Yesterday I was with a group of inter-faith pastors and educators. When we introduced ourselves, we shared our names, where we served, and the greatest challenge we faced in ministry. The answers to the last question surprised no one:  “My church has been declining – and there is so much resistance to change,” and “Our church, and our whole denomination, is struggling to truly welcome and empower all – regardless of ethnicity or gender or sexual orientation,” and “Our congregation needs a fresh mission to help revitalize us and help us grow.” As the conversation continued, the group talked about the factors – large and small – that created these challenges, and what they would like to see happen in their churches. One leader in a college town wished they could engage the students again. Others, of course, wanted to reach young families and their children.  These are worthy goals, but I came away from that conversation wondering, “What if?”
What if God called them to take the gospel to their neighbors of mixed heritage who worshipped differently than they did? What if God asked a church, made up primarily of Latinos and Latinas, to welcome someone who worked for ICE or Homeland Security? What if God sent one of their members to the Pulse Nightclub in Orlando to share the gospel? What if God called one of the deacons to pray with and even disciple your most outspoken critic who has been wreaking havoc in your town?

If we are honest, our first reactions are probably, “That’s not quite what we had in mind.”  I imagine that was the reaction of the early Christians in the book of Acts as well. In Acts 8-10 we find four conversion stories:  Philip is sent first to Samaria (those mixed race folks who worshipped differently) and then to meet the Ethiopian eunuch. Saul, the infamous persecutor of the early church, is blinded on the road to Damascus and Ananias is sent to welcome him into the church. Finally, we read the story of Cornelius the Centurion, a representative of the oppressive Rome government. If the early church had a “prospect list,” I doubt any of these people would have been on it.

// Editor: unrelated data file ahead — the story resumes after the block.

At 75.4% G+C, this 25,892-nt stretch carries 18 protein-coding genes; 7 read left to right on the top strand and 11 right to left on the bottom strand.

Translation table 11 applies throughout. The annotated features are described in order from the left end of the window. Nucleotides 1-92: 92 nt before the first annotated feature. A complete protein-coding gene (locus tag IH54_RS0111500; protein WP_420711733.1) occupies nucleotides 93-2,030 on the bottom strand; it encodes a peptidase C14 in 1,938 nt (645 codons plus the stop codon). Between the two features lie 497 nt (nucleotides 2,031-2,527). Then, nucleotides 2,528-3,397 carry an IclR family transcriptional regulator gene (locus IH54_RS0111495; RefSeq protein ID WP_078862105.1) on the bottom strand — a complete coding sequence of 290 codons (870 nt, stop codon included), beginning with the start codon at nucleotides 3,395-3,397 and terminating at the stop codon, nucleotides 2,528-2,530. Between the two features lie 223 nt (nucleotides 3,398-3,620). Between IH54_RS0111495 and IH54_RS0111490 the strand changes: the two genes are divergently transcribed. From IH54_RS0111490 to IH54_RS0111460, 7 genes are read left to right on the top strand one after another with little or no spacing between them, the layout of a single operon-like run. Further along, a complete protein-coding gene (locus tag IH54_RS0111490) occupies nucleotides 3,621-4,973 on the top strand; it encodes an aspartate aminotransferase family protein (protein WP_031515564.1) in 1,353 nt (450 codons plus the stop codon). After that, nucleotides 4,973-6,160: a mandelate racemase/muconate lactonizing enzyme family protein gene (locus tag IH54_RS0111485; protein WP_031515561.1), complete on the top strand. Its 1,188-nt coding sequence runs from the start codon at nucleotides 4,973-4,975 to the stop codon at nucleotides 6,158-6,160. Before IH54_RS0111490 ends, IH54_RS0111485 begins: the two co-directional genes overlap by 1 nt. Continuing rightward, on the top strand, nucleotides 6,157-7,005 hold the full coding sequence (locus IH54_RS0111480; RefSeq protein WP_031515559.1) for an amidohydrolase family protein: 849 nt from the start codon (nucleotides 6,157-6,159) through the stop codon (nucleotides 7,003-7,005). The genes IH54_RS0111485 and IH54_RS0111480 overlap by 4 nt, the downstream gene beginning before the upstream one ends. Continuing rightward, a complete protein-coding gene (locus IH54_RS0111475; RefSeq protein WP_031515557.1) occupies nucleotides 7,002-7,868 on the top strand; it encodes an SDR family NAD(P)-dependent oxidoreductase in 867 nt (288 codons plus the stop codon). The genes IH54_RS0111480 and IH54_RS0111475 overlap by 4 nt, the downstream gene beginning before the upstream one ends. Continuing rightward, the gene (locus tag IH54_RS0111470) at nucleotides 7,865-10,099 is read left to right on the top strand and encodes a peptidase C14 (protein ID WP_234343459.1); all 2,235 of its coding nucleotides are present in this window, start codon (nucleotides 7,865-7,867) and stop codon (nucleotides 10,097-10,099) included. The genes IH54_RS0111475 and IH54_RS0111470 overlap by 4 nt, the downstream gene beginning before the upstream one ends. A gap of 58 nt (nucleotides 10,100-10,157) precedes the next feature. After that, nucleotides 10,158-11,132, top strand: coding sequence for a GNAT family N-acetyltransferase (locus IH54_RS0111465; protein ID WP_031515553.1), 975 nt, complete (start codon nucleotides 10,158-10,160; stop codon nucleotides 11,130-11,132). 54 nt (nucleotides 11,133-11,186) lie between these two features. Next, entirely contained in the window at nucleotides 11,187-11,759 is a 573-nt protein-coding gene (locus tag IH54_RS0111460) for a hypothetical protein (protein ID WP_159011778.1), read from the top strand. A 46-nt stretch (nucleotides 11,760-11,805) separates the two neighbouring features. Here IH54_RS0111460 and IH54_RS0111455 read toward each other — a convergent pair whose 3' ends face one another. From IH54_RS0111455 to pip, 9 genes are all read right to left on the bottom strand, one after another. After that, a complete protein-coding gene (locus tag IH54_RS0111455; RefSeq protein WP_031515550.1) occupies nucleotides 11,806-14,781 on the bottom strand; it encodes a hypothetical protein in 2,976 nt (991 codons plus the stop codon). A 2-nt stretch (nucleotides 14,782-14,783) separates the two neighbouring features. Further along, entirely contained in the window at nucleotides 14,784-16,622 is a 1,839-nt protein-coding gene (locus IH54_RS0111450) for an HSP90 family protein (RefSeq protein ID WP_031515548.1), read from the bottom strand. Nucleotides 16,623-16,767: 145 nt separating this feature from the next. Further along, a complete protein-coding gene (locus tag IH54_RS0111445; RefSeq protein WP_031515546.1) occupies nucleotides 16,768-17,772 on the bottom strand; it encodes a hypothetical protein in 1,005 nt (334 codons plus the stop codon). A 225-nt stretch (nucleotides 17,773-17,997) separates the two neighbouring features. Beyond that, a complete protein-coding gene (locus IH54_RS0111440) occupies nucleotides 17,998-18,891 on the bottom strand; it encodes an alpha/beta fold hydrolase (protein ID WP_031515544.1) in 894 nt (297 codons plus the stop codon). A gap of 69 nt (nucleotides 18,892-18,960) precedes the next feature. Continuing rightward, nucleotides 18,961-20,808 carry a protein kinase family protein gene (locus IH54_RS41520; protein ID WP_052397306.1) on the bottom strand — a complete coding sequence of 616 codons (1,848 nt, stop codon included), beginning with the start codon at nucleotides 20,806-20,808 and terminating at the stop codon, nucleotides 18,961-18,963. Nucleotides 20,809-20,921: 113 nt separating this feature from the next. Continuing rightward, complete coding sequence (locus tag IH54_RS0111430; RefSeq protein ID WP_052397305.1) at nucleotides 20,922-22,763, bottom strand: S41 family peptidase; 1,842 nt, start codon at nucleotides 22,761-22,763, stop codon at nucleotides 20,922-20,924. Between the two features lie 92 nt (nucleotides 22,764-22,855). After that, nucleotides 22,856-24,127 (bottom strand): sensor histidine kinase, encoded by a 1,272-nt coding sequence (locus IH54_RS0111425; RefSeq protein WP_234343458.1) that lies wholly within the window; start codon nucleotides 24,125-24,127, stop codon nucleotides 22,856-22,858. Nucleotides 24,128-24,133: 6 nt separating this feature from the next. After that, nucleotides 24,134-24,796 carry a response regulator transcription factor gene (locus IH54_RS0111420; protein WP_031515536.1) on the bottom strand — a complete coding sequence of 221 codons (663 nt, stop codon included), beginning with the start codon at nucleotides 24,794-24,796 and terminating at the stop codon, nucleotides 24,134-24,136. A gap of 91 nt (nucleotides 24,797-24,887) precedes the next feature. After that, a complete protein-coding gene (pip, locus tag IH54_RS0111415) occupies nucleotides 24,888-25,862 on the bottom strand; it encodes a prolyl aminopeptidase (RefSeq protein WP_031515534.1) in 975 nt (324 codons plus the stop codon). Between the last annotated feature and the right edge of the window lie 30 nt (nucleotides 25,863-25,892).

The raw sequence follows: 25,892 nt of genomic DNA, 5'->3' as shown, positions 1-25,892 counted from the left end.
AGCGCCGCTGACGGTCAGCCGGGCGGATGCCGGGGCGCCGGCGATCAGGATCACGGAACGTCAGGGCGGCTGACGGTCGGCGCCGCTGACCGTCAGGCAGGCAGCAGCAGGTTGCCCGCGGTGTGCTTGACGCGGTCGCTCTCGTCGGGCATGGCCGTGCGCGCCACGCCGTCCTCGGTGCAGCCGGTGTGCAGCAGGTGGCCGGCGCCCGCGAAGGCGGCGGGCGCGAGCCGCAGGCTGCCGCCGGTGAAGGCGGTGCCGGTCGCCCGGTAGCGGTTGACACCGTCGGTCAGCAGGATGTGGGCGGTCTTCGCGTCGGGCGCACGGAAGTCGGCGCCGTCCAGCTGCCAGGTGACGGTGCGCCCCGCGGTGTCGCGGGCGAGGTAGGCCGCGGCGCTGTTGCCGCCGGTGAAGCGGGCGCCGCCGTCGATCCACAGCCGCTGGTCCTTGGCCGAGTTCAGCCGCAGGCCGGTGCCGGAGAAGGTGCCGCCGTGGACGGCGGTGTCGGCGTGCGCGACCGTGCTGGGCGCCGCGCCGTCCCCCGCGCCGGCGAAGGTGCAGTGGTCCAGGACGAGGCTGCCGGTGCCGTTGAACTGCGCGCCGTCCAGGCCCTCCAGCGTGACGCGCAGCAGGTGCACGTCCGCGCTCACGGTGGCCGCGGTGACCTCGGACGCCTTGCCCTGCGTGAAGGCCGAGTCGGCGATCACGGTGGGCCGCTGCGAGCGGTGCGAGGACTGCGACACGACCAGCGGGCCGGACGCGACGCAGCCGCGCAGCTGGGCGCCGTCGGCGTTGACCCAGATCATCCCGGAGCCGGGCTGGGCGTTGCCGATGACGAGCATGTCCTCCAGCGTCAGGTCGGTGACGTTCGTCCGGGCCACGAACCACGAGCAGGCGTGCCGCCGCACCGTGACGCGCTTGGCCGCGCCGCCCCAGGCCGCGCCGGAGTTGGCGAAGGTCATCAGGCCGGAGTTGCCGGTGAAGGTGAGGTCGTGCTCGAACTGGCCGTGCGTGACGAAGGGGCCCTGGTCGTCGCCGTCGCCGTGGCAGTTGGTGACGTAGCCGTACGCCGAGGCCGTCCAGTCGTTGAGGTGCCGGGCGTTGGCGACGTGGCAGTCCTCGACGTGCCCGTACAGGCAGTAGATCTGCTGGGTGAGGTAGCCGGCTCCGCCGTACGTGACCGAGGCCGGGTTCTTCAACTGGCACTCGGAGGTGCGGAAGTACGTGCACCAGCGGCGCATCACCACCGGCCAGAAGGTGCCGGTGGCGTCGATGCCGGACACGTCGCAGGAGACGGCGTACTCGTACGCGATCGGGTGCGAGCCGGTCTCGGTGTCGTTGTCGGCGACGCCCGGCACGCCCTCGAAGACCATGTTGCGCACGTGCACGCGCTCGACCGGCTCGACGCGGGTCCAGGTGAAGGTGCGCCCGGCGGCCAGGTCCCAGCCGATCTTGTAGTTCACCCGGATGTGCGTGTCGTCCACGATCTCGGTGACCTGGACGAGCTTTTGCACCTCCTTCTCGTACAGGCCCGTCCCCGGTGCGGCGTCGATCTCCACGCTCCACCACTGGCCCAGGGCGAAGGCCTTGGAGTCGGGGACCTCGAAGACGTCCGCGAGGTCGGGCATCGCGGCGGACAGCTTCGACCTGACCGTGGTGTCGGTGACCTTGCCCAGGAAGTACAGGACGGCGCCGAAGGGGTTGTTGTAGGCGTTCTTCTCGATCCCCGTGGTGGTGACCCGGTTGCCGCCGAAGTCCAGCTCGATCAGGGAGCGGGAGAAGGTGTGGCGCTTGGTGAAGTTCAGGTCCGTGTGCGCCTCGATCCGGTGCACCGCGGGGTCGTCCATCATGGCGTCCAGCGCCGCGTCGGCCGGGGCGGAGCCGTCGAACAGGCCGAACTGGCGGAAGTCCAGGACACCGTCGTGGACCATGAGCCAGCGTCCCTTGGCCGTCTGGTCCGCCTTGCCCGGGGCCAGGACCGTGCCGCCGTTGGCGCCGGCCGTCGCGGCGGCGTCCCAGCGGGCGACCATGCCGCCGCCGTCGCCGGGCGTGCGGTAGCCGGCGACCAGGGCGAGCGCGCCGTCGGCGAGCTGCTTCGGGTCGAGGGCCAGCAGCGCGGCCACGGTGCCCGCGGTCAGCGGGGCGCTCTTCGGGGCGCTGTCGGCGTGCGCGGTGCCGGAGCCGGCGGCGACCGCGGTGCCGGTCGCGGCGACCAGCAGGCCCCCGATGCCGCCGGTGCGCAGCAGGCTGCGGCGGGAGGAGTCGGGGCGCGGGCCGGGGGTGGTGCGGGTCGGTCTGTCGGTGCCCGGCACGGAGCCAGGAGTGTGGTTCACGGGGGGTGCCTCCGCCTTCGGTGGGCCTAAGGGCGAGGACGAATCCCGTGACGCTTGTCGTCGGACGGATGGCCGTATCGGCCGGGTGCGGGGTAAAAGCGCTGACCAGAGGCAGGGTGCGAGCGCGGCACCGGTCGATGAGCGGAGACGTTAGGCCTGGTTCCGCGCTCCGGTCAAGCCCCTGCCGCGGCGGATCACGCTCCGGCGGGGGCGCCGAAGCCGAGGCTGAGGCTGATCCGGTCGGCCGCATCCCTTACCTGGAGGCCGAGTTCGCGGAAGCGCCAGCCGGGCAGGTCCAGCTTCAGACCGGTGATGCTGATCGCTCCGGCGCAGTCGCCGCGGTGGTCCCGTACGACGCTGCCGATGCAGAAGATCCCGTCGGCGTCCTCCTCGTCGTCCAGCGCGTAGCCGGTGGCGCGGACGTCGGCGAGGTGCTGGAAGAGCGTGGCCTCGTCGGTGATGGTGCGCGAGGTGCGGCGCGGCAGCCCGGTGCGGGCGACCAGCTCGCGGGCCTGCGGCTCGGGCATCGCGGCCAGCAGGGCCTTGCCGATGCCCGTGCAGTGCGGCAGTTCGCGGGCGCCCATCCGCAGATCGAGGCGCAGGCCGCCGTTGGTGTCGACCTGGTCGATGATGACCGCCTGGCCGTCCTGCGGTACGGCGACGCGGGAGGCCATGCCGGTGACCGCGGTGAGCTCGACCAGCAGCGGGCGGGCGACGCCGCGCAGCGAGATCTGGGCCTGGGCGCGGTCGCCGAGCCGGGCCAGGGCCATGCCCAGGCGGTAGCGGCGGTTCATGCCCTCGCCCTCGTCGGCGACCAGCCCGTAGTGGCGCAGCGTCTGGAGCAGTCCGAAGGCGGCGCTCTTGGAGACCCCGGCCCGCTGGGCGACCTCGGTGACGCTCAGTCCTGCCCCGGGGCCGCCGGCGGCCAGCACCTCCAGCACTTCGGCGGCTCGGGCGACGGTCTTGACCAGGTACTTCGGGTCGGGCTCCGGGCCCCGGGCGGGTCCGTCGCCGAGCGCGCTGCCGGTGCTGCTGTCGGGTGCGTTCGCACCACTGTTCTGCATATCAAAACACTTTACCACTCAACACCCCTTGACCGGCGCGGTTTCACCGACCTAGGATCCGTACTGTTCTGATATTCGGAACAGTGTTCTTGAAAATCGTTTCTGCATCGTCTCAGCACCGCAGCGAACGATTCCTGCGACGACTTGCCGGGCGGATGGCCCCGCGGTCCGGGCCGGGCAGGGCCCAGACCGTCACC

And who did God send out on these early missions?  Disciples who hid in fear in the upper room after the crucifixion, disciples like Peter who had out-right denied the Lord.  Who did God use to take the gospel across Asia? That passionate persecutor Saul turned Paul.  And who was sent to pray over Saul?  Ananias who eagerly volunteered until he learned what his assignment was. 

The amazing thing to me, and the hope for all of us, is that Jesus condemned none of these early believers for their failures and shortomings. What was the first thing he said to the cowering disciples?  “Peace be with you, do not be afraid.” What did he say to the Peter on the beach at breakfast? “If you love me, feed my sheep.”  What did he say to the fearful Ananias? Only words of encouragement, “Go! This man is my chosen instrument to proclaim my name to the Gentiles and their kings and to the people of Israel.”

This week I am serving at Chautauqua Institution where the theme is, “The Shifting Nature of Global Power.” The religion department is focusing on what it means for Christians to exercise soft power.  What might it mean for us to extend outrageous grace and mercy to those who have oppressed or persecuted us?  What might it mean for us to move beyond our fear of change and of those we consider “other,” and to truly welcome them in our midst? What might it mean not only to fling open the doors of churches to everyone that God loves, but to actively go in search of them? What might it mean to model the power of love and servanthood?

Having a clear sense of mission is important, and thinking strategically can help us achieve that mission, but let’s be sure that the mission we undertake is God’s – not our own.  As we seek to help our congregations understand the necessity and the urgency of change, may we remember to be gracious, compassionate and even patient. The early church survived her early challenges and thrived, and we will too if we are open and sensitive to the ways the Spirit is moving today.  Our church will likely look much different than we expect, or even hope it will, but such is the nature of the gospel and the God who loves us all. 

Tracy Hartman
Tracy was a member of the first class of M. Div. students at BTSR and won the Miller Award for Academic Achievement upon her graduation in 1995. Her graduate work at Union included ground-breaking research into the relationship between parish setting and preaching style for women pastors. Dr. Hartman teaches preaching and directs the seminary’s Supervised Ministry and Doctor of Ministry programs. She is the author of Letting the Other Speak: Proclaiming the Stories of Biblical Women and co-author of New Proclamation Commentary. Dr. Hartman is active in Baptist life and has served as staff member and interim pastor to several Virginia churches. She enjoys preaching throughout the region. She is a coach for CHC.